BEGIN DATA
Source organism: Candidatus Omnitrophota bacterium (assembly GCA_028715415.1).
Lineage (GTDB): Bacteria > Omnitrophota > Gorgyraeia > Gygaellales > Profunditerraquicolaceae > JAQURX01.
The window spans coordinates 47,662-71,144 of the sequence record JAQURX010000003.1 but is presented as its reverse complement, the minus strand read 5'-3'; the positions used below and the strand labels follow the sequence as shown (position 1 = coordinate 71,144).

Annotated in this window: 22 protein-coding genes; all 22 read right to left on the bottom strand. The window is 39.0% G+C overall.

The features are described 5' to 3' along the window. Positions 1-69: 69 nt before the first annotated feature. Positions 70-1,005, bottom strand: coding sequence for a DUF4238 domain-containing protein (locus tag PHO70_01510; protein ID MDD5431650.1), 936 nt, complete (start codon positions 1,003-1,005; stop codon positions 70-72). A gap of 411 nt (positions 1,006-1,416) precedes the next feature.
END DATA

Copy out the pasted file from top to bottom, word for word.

Source organism: Candidatus Omnitrophota bacterium (assembly GCA_028715415.1).
Lineage (GTDB): Bacteria > Omnitrophota > Gorgyraeia > Gygaellales > Profunditerraquicolaceae > JAQURX01.
The window spans coordinates 47,662-71,144 of the sequence record JAQURX010000003.1 but is presented as its reverse complement, the minus strand read 5'-3'; the positions used below and the strand labels follow the sequence as shown (position 1 = coordinate 71,144).

Annotated in this window: 22 protein-coding genes; all 22 read right to left on the bottom strand. The window is 39.0% G+C overall.

The features are described 5' to 3' along the window. Positions 1-69: 69 nt before the first annotated feature. Positions 70-1,005, bottom strand: coding sequence for a DUF4238 domain-containing protein (locus tag PHO70_01510; protein ID MDD5431650.1), 936 nt, complete (start codon positions 1,003-1,005; stop codon positions 70-72). A gap of 411 nt (positions 1,006-1,416) precedes the next feature.